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‘A Bigger Button’ – The story of a feature request.

The head sales guy, or maybe the CEO just came back from a meeting. You can tell he is pumped up about something. A tinge of sweat is showing through his button-down but it’s really the crazy eyes that are the dead giveaway. You look back at the screen hoping that the server error that just came up will provide the needed distraction to signal him that now is not a good time. Maybe he is respectful and shoots you a message asking to talk later, but more likely he taps on your shoulder. *Tap* *Tap*. Putting down your headphones you swivel your chair around slowly. It could be that he found a bug, but this is worse. A feature request.

You’ve done this before. You check the server error once more. Nothing important just the junior developer trying to kill the Vertica server.

“How’d the meeting go?” you ask.

“It went really well. I think they could be our largest client.”

You’ve heard that before, but where would a startup be without larger and larger clients. You know this is the pudding before the vegetables.

“Oh excellent! Did you get a signed contract?”

“Next time. It will be easy, they love our product and can see the many use cases, but they want the login button to be a bigger. Is this possible?”

“Of course it’s possible, it just might take a while and we are still slogging through the model for client Y.”

You’ve never made a login button bigger, but on IRC (internet relay chat) people are talking about using HTML9 and a new javascript library that should make it possible.

“Oh yeah client Y can wait on the model. They still aren’t signing the contact, their legal team is slowing the whole process down. I mean the bigger button can’t be that hard, you guys managed to reinvent the wheel in two weeks when you said it would take three.”

Damn ‘wheel’ timeline. It was much easier than originally expected because someone had already invented it. Ron, the senior developer, just had to adjust the machine code to work with the new javascript framework that had a minor glitch.

“Yeah, Ron did a really good job with the wheel, but this larger button is something I’ve never seen before. I’ll have to go through the documentation. In fact I’m not even sure it’s possible.”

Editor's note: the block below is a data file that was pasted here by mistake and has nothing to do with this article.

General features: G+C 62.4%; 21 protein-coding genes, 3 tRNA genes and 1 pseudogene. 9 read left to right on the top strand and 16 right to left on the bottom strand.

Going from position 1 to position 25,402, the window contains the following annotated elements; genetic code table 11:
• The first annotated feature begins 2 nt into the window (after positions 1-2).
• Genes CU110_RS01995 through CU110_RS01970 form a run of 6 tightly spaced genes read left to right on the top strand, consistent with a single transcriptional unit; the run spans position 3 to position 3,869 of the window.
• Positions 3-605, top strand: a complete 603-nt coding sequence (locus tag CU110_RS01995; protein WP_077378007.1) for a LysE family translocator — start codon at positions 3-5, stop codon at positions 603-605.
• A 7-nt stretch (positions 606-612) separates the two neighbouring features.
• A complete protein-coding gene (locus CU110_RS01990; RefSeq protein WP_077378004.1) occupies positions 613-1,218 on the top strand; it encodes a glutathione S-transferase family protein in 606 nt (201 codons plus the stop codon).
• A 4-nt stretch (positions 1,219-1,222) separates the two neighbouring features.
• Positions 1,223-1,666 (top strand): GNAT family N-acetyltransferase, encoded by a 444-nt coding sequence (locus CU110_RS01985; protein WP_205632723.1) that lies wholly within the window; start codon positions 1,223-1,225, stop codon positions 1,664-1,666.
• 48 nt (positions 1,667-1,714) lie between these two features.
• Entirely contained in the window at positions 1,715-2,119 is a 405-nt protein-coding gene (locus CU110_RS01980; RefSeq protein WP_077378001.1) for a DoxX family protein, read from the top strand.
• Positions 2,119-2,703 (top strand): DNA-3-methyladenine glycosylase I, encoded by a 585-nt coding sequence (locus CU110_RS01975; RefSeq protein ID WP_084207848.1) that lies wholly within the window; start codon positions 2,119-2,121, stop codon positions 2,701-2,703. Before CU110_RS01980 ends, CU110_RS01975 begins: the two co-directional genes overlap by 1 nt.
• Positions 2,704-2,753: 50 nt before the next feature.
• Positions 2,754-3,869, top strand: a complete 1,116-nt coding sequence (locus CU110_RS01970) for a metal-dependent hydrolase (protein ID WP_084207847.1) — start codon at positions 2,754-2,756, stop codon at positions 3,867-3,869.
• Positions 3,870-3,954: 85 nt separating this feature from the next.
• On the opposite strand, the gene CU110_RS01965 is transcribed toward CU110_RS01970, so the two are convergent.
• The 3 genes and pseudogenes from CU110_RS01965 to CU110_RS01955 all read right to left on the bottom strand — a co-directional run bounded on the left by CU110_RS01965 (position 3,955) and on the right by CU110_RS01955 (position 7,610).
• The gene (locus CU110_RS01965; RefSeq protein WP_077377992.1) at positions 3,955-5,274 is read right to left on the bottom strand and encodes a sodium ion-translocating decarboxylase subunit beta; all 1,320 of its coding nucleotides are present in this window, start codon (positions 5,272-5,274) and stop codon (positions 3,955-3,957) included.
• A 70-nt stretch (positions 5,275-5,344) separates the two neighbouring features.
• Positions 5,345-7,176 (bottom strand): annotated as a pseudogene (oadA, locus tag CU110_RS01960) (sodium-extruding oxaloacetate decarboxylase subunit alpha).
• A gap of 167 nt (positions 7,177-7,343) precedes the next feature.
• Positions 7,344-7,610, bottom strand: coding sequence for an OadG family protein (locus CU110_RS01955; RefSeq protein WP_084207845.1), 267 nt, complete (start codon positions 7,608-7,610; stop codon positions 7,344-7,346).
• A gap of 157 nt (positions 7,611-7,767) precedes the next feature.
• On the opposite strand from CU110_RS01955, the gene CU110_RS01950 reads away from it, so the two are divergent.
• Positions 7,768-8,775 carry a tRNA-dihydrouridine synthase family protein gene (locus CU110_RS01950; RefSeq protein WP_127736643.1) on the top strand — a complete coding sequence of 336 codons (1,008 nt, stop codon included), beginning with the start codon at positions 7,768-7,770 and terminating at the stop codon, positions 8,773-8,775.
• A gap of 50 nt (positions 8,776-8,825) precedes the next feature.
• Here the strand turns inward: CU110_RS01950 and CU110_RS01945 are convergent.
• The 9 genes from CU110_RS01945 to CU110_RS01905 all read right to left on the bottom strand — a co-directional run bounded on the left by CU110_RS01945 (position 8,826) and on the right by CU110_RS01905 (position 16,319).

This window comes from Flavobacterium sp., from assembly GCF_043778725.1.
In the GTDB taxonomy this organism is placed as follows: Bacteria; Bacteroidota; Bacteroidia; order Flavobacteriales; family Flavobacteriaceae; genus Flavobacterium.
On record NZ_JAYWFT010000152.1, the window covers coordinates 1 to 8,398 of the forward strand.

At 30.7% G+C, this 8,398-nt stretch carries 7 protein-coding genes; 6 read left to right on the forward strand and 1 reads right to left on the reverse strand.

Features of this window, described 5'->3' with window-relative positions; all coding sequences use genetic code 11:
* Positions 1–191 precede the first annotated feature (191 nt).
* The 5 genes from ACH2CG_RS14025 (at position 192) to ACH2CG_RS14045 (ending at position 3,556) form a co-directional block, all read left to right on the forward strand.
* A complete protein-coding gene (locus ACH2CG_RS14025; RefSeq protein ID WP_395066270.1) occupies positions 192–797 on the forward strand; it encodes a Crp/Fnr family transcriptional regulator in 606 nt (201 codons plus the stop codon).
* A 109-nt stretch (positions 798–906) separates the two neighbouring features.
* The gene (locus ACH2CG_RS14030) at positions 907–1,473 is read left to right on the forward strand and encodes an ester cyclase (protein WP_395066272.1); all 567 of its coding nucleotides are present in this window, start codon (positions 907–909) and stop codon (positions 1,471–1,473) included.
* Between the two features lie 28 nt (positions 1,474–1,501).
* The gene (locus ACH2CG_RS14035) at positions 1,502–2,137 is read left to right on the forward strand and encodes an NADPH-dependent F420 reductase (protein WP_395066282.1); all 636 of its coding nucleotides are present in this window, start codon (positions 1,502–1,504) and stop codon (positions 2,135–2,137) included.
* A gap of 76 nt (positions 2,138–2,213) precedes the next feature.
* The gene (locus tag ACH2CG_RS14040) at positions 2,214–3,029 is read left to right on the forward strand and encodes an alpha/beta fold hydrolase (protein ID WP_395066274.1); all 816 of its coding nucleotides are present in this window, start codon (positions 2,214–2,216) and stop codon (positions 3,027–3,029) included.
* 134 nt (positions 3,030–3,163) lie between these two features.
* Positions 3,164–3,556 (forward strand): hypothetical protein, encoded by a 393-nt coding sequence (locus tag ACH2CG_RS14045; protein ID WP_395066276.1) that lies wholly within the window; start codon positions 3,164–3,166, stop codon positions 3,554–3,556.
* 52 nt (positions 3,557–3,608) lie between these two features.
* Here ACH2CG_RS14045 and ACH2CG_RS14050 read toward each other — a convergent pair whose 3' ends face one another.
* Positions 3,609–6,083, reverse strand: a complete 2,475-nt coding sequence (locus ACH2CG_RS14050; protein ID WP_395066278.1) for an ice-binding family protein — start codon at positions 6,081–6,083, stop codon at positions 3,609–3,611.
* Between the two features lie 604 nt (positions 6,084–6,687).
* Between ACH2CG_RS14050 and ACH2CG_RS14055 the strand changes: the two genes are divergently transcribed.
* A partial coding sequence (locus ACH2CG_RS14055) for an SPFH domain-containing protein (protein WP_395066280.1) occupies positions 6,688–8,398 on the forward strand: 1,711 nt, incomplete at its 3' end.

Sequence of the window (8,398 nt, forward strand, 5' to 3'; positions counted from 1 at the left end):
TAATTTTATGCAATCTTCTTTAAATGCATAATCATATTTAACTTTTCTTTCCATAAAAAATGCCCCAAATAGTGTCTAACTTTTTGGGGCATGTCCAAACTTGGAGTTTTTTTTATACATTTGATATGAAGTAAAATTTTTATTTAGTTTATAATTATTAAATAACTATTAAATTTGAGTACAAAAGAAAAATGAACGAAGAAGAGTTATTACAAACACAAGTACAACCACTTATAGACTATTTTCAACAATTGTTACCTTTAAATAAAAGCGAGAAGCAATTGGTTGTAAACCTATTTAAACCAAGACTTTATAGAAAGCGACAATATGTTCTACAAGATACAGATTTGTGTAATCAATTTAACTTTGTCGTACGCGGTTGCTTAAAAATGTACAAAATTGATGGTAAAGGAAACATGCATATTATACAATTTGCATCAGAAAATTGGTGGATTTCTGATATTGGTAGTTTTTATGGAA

“Wait. I thought this was only going to take three months?”

“Well, we have another week or so finishing up the model, like I said, and then this button will take some time.”

“Ok, I’ll tell them it’s in the pipeline and expected to be done by the end of January.”

The sweat had subsided and his eyes are coming back down. Time to get all the details out so that we don’t have another ‘big data’ situation where the request was not properly defined and we ended up building a Google competitor, when all biz-dev wanted was a Snapchat.

“Did they tell you why they want a bigger button?”

“No, but after talking with a couple other clients it seems that everyone is accessing the site on their mobile phones, using IE6…  Do we even support that?”

“Not right now, but I don’t think that will change our timeline and it’s good to hear that other clients are talking about this. Nobody mentioned it to me in my last meeting with client Z when I was going over implementation.”


 

After working on both the business and the engineering side of the feature request ‘story’, I have grown to appreciate the balance needed to make these conversations go smoothly. It’s easy to forget the context that fuels the business drive for features and the engineer’s propensity to say no. It’s trite, but you have to put yourself in their shoes. Try to remember where your teammates are coming from, be patient, and always ask clarifying questions. As an engineer, I’ve learned not to say ‘no’ as much and I now remind the business folks to count to 20 before they take a feature idea from a client meeting and hand it over to the engineering team to evaluate because, once that meeting energy subsides, they can and need to be an idea filter. As my role at SimpleReach grows to involve more of these discussions, I only hope that I can continue to use this balanced approach so the both sides feel like they are on the same team because in a startup- that could be make or break.

 

About Nick

A business guy turned developer. Now building cool things at SimpleReach.

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